Apart from these measures, there’s no specified compensation the hotel owes you when you’re walked.

Can you avoid being walked by a hotel?

There’s no way to guarantee you won’t be walked by the hotel where you’ve made reservations. There are, however, several ways to minimize the risks.

• Avoid making reservations through third-party channels

Hotel management typically prioritizes reservations made directly with the hotel over those made through third-party channels. Booking your accommodation directly with the hotel, therefore, reduces the chances of being walked.

Direct dealings with the hotel means the person confirming your booking has a better idea of the hotel’s occupancy and availability. When you book through a third party, there’s always a chance it might not be up-to-date about the hotel’s immediate occupancy. This often leads to overbooking of hotel rooms, which then forces hotels to walk the guests.

• Use your elite status

Certain credit cards offer elite status to high spenders. The elite status translates into benefits such as guaranteed room bookings in select hotels. Guests with elite status have the lowest chances of being walked when hotel rooms are sold out.

When making hotel reservations, always check whether your credit card includes such benefits. If not, check with your fellow travelers or even your friends.

• Check-in during the morning

The chances of hotel rooms selling out are always higher late at night. The chances of them finding you a suitable replacement at those hours are subsequently lower as well. Checking into your hotel early in the day is one of the best ways to reduce the risks of getting walked.

If you’ve made reservations at a hotel that allows guests to check-in using digital keys accessible through a mobile app, you don’t even have to physically travel to the hotel to check-in. Just check-in virtually in the morning, and you’ll have accommodation awaiting you when you physically arrive at the hotel.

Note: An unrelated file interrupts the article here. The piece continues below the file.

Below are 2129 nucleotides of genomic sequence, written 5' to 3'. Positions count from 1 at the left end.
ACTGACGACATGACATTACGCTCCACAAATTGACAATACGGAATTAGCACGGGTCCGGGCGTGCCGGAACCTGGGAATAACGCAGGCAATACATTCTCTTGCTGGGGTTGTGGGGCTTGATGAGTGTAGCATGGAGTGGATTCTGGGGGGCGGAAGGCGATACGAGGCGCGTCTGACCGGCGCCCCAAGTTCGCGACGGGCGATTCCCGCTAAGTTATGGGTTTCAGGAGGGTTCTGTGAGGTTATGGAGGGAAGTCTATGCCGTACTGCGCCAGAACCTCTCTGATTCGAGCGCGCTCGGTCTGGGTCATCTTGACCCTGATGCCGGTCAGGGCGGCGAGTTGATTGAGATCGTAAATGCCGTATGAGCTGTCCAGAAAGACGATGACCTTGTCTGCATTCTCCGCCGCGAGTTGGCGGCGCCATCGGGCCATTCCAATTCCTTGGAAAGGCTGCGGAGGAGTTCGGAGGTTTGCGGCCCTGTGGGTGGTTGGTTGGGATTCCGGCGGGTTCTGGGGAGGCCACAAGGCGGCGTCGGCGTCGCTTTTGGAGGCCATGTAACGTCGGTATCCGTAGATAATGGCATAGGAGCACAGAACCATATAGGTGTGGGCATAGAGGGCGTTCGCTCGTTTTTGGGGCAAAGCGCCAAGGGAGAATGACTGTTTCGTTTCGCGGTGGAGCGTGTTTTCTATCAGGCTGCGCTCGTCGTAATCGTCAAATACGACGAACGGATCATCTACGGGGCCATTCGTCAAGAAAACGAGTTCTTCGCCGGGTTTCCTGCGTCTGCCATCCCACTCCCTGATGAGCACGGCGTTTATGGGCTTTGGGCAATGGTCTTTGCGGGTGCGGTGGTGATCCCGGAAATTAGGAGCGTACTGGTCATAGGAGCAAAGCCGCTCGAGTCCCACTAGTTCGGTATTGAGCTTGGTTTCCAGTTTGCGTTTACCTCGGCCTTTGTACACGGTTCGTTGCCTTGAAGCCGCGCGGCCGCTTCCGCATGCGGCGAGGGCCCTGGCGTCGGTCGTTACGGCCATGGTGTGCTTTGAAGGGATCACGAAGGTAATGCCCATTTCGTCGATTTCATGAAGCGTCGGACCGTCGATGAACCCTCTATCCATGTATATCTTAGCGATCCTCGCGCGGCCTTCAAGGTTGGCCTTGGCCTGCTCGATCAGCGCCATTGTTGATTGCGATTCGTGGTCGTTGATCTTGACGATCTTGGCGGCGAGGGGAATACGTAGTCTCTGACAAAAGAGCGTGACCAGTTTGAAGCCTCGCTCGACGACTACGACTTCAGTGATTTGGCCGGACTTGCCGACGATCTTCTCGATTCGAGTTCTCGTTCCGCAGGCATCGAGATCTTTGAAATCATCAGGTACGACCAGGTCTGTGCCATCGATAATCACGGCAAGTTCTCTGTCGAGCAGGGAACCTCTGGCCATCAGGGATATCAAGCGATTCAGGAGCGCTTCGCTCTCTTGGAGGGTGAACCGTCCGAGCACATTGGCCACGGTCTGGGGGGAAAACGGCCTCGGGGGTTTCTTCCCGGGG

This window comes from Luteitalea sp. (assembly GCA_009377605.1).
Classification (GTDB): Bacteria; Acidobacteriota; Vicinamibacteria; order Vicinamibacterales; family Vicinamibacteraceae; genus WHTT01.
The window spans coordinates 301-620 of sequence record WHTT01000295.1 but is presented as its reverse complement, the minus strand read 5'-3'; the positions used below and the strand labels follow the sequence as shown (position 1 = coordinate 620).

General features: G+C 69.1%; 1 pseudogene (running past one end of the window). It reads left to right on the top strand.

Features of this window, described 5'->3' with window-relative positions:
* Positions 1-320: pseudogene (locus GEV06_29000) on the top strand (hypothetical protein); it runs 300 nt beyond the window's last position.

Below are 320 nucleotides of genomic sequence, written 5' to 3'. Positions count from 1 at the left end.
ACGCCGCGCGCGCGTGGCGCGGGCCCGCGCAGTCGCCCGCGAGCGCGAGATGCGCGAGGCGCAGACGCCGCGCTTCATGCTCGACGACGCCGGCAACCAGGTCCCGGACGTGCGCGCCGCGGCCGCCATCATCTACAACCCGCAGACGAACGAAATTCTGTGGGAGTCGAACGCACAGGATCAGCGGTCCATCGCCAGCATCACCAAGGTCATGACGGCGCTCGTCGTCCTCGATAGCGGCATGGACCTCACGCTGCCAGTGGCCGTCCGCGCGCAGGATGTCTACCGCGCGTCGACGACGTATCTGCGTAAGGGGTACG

• Call the hotel in advance

There are few surprises more unpleasant than arriving at your hotel only to be told they’re sold out. Being caught unaware when you’re looking to just crash and get some rest can be highly frustrating. One way to avoid these outcomes is to call the hotel a few hours before you arrive.

Calling ahead of your arrival works in several ways. It informs the hotel staff that their guest is enroute, so they hold the rooms reserved for you. If there is a shortage of rooms, the management has some time to arrange for alternative accommodation in their own hotel.

If the situation can’t be remedied, the hotel management can let you know in advance. This will save you the time and effort of journeying to one hotel, only to be transported to another. You can either travel to the alternative accommodation on your own, or ask the hotel to arrange for transportation from a location of your choosing.

On the flipside, if it’s you that has to cancel a trip and can’t make it to the hotel, it’s best to have trip cancellation insurance. A good trip cancellation insurance policy can get you up to 100% reimbursement on prepaid, nonrefundable hotel reservations, so long as your trip was cancelled due to a covered reason. In addition, certain plans allow you to cancel for any reason.

Finding a trip cancellation insurance policy is a matter of few minutes when you use Insubuy to compare plans, select the right one, and purchase it.

These proactive measures can significantly reduce your risks of being walked by the hotel. If you do end up being asked to walk, make sure to have a thorough discussion with the hotel personnel about:

  • Your options and preferences for the location of the alternative accommodation
  • The duration of stay
  • Facilities
  • Costs
  • Compensation, including upgrades

This will prevent further complications, and maybe even help you make the best of the unfortunate situation.